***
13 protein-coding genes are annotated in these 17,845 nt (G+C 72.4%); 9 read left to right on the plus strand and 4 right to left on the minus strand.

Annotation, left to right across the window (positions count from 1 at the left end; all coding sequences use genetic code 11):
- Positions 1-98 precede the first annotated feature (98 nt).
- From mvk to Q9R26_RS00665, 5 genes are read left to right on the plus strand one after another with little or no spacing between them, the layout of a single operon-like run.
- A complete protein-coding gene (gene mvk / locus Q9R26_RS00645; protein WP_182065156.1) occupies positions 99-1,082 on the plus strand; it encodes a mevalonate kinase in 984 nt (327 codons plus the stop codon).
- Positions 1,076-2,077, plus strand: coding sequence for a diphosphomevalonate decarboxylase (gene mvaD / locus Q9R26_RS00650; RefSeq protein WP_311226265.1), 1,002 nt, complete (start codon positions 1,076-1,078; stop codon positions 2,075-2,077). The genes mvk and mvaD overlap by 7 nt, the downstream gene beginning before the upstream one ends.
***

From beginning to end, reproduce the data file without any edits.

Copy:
13 protein-coding genes are annotated in these 17,845 nt (G+C 72.4%); 9 read left to right on the plus strand and 4 right to left on the minus strand.

Annotation, left to right across the window (positions count from 1 at the left end; all coding sequences use genetic code 11):
- Positions 1-98 precede the first annotated feature (98 nt).
- From mvk to Q9R26_RS00665, 5 genes are read left to right on the plus strand one after another with little or no spacing between them, the layout of a single operon-like run.
- A complete protein-coding gene (gene mvk / locus Q9R26_RS00645; protein WP_182065156.1) occupies positions 99-1,082 on the plus strand; it encodes a mevalonate kinase in 984 nt (327 codons plus the stop codon).
- Positions 1,076-2,077, plus strand: coding sequence for a diphosphomevalonate decarboxylase (gene mvaD / locus Q9R26_RS00650; RefSeq protein WP_311226265.1), 1,002 nt, complete (start codon positions 1,076-1,078; stop codon positions 2,075-2,077). The genes mvk and mvaD overlap by 7 nt, the downstream gene beginning before the upstream one ends.